A New York jury found Donald Trump guilty on 34 counts of falsifying business records. It is the first time a former president has been convicted of a crime. The case was rooted in Trump’s attempt to keep a damaging story about himself and actress Stormy Daniels out of the news during the 2016 election. With any potential punishment still far out, the focus now is on how the conviction will impact politics in the upcoming weeks and months. Will Trump or Joe Biden find the best way to capitalize on the ruling? Will voters who were already unmoved by the proceedings be stirred to action?Supreme Court Justice Samuel Alito notified Congress that he would not recuse himself from cases involving the January 6th riots or the 2020 election. Members of Congress were calling for a recusal following reports that flags associated with the Stop the Steal movement were flown over his residence and a vacation home in 2021 and 2023. Alito claims his wife put up the flags and he was not involved. The situation rekindled conversations about justices’ responsibilities for their spouses’ actions. But more concerning is how this incident (and the Donald Trump trial) plays into growing levels of public mistrust in the judiciary.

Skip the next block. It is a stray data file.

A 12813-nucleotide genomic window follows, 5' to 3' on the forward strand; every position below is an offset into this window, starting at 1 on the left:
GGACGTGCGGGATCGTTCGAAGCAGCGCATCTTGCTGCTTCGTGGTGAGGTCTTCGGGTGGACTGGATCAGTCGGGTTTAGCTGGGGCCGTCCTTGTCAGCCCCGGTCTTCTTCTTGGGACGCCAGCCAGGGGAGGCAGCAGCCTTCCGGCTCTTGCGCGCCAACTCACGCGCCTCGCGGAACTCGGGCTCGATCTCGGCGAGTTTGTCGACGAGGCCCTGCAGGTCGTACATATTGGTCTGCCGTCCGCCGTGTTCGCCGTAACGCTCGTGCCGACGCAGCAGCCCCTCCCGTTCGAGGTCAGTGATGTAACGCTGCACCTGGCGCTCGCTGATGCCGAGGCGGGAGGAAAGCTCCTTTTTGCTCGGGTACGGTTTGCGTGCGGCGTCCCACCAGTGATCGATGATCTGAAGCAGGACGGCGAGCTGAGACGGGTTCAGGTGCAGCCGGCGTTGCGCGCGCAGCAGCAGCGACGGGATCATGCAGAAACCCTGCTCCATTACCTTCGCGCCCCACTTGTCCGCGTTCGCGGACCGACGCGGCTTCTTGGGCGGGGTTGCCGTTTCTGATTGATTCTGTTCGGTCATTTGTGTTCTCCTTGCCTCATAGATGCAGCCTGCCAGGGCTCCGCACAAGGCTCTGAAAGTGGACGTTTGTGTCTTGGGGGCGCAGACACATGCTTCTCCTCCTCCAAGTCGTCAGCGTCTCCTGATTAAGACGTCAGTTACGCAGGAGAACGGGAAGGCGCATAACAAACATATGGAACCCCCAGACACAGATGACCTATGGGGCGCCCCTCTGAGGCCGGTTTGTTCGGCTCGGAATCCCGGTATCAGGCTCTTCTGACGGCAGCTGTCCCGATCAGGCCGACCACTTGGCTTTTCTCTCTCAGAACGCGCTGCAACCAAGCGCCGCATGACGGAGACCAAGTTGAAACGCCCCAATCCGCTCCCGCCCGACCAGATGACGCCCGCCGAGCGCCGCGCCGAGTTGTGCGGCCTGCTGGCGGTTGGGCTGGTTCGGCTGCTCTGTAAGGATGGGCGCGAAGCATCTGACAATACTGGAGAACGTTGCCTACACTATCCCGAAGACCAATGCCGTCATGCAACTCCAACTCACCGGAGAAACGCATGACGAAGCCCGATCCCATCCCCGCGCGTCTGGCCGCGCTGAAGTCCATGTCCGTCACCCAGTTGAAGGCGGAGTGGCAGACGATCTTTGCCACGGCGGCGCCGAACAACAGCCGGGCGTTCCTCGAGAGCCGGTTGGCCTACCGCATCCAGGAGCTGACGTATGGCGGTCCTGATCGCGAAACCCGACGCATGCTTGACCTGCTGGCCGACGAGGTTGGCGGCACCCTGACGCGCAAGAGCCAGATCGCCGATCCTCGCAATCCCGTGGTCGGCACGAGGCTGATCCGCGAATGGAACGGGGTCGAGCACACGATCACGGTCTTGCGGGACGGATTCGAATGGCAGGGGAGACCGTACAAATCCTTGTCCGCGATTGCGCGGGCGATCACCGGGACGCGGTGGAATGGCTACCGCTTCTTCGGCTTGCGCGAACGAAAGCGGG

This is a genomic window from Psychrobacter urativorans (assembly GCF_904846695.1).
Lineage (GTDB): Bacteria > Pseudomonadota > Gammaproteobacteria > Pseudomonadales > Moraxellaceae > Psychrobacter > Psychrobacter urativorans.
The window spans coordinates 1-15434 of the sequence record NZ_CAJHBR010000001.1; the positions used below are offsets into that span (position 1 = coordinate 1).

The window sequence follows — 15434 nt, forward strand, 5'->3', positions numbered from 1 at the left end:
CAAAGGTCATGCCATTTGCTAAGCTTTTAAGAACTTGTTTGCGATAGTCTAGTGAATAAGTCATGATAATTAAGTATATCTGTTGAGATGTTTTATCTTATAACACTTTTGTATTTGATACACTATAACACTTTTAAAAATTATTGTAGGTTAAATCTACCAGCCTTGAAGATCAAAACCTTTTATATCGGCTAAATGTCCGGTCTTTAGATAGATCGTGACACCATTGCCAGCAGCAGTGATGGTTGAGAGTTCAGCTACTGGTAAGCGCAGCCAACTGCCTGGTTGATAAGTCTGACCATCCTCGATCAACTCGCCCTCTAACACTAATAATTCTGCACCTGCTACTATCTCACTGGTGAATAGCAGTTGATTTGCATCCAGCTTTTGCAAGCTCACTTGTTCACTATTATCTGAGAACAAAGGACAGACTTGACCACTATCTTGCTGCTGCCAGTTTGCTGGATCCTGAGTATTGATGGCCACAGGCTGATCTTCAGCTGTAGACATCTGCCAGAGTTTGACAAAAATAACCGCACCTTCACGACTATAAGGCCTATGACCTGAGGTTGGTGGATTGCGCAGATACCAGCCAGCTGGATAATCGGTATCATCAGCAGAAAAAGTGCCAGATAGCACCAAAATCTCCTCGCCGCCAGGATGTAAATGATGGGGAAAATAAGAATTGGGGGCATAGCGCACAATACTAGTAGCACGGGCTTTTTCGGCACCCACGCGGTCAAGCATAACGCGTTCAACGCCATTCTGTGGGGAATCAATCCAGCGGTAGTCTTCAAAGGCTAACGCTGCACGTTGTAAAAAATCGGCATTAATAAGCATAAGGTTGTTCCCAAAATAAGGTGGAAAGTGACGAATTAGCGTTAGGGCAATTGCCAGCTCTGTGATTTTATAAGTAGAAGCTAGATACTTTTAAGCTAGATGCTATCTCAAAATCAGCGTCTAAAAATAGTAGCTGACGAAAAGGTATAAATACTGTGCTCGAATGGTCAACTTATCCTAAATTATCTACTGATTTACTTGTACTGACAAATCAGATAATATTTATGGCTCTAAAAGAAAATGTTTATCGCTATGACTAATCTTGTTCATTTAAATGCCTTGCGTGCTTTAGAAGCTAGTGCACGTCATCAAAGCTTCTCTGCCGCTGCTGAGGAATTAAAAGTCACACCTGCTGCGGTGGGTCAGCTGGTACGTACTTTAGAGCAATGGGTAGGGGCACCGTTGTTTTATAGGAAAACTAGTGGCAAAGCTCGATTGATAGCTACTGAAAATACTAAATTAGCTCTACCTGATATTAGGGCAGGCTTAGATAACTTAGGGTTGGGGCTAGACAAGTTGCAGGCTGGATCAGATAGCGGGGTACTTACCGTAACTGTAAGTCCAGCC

Transcribed - Published: 31 May 2024

How AI and deepfakes could affect this election